Depression is one of the most common mental health conditions in the world.
Yet, many people who struggle with depression may not even realize it because they’re unaware of the symptoms.
Understanding as much as possible about the symptoms of depression will make it easier for you to seek out the treatment necessary to manage it.
Depression can affect people in different ways. It also comes in different forms. Someone with depression may be able to function normally through their everyday life. Someone else struggling with it may not be able to get out of bed in the morning.
Here are 7 important things you need to know about depression symptoms.
1. Symptoms of Sadness Are Often Masked
Most people associate depression with a deep sadness. However, you may not recognize that sadness because it’s masked by other symptoms. Sometimes we do this unknowingly, and sometimes we do it by choice so we don’t feel weak.
Sadness is often covered by feelings of anger. So, if you feel like you have a short fuse or you’re easily irritable, consider what might be lying underneath the surface of that anger.
2. Depression Is Different for Everyone
Some of the most common symptoms of depression include:
• Thoughts of suicide
• Trouble sleeping
• Difficulty remembering things
• Difficulty concentrating
• Changes in appetite
As you can see, there are many different possibilities in the way you can experience symptoms. But, if you’re really struggling with this condition, it’s likely you’ll experience more than one.
Don’t feel as though you have to be put in some kind of box when it comes to your depression symptoms.
3. Fear Is Normal
If you do recognize that you have any of the symptoms listed above, it’s important to seek out some type of treatment immediately.
Unfortunately, that often isn’t the case in today’s society. Despite depression being so common, there is still often a negative stigma surrounding it. This can easily make those who are struggling with it scared to come forward.
As a result, symptoms become worse, and the condition becomes more debilitating. It’s normal to have some fears about coming forward with your depression. But, it’s the best thing you can do to manage those symptoms.
4. There Are Different Levels of Depression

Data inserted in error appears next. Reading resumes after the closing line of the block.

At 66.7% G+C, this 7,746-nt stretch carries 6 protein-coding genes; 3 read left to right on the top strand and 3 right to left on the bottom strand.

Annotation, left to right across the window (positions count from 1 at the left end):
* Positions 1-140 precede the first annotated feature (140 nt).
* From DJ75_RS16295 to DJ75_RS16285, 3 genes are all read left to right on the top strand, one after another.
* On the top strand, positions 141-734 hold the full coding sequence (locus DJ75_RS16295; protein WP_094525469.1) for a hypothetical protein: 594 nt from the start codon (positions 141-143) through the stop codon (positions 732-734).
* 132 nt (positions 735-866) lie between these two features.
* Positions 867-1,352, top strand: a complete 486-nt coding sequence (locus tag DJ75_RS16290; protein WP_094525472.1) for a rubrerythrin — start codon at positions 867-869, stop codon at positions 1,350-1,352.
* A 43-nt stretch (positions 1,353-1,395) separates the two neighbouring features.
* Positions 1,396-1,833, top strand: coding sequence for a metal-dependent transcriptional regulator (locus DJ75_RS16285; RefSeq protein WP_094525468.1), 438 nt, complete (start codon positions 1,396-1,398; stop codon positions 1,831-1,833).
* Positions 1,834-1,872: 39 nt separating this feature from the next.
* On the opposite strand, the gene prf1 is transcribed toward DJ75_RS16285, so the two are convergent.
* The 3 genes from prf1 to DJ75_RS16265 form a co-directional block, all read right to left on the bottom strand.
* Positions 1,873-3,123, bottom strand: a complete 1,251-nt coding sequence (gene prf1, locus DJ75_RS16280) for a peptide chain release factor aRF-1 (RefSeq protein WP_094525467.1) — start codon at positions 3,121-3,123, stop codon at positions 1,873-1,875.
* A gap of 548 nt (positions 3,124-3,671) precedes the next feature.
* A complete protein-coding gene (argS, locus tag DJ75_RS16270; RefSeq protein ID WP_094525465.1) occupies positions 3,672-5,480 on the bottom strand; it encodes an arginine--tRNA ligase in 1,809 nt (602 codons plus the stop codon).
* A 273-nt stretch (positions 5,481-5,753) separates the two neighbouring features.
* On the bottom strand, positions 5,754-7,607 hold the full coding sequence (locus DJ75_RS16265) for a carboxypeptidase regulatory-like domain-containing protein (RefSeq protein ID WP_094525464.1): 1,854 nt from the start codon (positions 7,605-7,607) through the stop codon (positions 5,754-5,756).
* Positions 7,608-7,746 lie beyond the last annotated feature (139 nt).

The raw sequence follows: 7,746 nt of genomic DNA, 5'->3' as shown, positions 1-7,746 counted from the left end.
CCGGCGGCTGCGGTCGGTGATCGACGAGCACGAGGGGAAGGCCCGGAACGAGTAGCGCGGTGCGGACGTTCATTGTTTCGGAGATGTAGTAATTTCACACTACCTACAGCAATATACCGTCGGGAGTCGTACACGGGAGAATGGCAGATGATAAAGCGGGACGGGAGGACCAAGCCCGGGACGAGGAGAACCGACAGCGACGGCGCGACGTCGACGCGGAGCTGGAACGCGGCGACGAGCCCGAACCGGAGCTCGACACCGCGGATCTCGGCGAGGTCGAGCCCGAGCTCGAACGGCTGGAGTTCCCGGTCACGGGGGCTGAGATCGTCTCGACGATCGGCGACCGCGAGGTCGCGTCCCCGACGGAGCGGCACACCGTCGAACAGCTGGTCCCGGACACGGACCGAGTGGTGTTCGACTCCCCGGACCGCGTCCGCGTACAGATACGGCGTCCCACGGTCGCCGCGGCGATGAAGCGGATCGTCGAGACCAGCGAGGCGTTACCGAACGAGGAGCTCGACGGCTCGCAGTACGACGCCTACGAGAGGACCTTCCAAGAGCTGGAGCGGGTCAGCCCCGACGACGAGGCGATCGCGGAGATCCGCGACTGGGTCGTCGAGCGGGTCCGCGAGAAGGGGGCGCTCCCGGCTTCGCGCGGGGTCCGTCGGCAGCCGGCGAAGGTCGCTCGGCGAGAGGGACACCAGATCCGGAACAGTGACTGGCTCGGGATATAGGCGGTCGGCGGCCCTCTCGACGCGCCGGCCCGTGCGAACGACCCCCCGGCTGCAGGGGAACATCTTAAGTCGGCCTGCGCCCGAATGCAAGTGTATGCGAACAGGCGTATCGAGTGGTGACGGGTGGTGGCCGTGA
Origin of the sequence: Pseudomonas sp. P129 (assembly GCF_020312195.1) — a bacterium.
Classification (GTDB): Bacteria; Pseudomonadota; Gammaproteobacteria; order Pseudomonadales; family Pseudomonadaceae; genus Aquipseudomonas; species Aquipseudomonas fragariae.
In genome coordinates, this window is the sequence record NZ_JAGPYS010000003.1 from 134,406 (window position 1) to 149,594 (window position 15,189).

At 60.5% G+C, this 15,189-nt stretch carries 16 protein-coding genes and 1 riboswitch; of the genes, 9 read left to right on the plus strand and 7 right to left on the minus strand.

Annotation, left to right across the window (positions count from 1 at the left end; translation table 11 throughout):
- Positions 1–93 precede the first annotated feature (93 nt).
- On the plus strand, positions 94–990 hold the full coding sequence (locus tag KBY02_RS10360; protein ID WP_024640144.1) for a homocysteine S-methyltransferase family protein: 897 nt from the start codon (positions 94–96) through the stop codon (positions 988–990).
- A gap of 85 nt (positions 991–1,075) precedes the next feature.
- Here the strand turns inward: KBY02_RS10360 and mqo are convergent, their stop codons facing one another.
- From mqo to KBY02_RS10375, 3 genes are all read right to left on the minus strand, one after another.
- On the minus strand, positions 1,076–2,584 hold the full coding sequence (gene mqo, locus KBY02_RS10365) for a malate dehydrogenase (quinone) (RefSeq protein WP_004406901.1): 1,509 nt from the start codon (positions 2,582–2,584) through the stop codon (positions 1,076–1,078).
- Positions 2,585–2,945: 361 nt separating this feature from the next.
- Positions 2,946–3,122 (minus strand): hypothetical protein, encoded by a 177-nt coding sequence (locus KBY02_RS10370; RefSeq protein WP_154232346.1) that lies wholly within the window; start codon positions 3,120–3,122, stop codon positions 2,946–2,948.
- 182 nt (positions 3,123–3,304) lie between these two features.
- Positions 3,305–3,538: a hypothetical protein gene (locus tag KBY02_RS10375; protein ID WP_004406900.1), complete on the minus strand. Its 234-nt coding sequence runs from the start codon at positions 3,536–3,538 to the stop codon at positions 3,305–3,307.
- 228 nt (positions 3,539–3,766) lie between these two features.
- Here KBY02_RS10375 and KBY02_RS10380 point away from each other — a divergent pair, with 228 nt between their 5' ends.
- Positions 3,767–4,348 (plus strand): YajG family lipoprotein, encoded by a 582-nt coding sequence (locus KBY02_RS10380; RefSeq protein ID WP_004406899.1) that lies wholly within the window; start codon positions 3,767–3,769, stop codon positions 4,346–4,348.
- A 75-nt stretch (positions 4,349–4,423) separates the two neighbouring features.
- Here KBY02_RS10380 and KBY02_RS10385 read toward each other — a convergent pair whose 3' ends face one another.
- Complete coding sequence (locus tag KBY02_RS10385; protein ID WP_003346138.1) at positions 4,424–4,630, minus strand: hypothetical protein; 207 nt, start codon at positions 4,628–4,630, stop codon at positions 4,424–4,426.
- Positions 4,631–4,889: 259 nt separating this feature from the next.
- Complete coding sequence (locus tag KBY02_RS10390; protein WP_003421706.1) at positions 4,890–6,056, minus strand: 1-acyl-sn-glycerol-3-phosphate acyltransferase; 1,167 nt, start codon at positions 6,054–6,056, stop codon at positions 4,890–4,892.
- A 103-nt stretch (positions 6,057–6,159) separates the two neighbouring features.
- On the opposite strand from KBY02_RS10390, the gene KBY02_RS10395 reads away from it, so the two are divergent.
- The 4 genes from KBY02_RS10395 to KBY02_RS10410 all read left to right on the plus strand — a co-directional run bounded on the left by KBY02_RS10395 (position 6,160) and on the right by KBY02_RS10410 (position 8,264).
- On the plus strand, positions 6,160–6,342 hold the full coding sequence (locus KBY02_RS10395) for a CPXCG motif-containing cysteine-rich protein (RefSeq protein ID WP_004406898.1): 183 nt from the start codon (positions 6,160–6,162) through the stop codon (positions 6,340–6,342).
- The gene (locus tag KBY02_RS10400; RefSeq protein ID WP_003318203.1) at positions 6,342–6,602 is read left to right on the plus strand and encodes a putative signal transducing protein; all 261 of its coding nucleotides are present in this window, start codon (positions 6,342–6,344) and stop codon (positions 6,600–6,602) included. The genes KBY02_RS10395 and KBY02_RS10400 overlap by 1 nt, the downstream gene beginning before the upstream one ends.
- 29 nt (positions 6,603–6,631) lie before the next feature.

Even though depression is a common problem, many more people would likely be diagnosed with it if they were honest with themselves. It’s not a black and white condition. It should actually be viewed as a condition on a spectrum.
It’s not a matter of whether you have depression or you don’t. If something feels off in your life and you do have a sense of underlying sadness, you shouldn’t be afraid to find a treatment solution.
Even if your sadness seems “small” compared to others who are struggling, it doesn’t mean you aren’t suffering.
5. Depression Can Physically Hurt
Along with the emotional symptoms listed above, some people actually experience physical pain from depression. Again, it manifests itself in many ways. So, the more you understand about it the easier it will be to know when to get treatment.
Many people suffering from this condition experience things like aches and pains, cramps, headaches, stomach issues, and more.
6. Treatment Is Usually Necessary
It’s very unlikely that you’ll just “get over” your depression on your own. Treatment is often needed in order for someone struggling to start to feel better.
You may start out by going to your normal healthcare provider. After sharing your symptoms, they may encourage you to see a mental health professional. Or, you can seek out help from a mental health professional on your own.
You can absolutely do things in your own life to help with your depression. Having a support system, exercising, eating well, finding things you enjoy doing – these are all great ways to manage your symptoms.
But, professional treatment is usually the only way to really learn how to deal with your depression in an in-depth way.
7. Treatment Is Different for Everyone
Because this condition is different for everyone, it only makes sense that no two treatment plans are exactly alike. Some people are given prescription medication. Others strictly take a counseling/therapy approach. Some require a combination of both.
Your depression is unique to you. Finding a professional to talk to about your symptoms and what you’re feeling is the best place to start when it comes to feeling better.
Don’t ignore your symptoms, and don’t be scared of the stigma. Again, the more you know, the sooner you can start to see the light at the end of the tunnel.
Contact me today if you’re ready to deal with depression symptoms.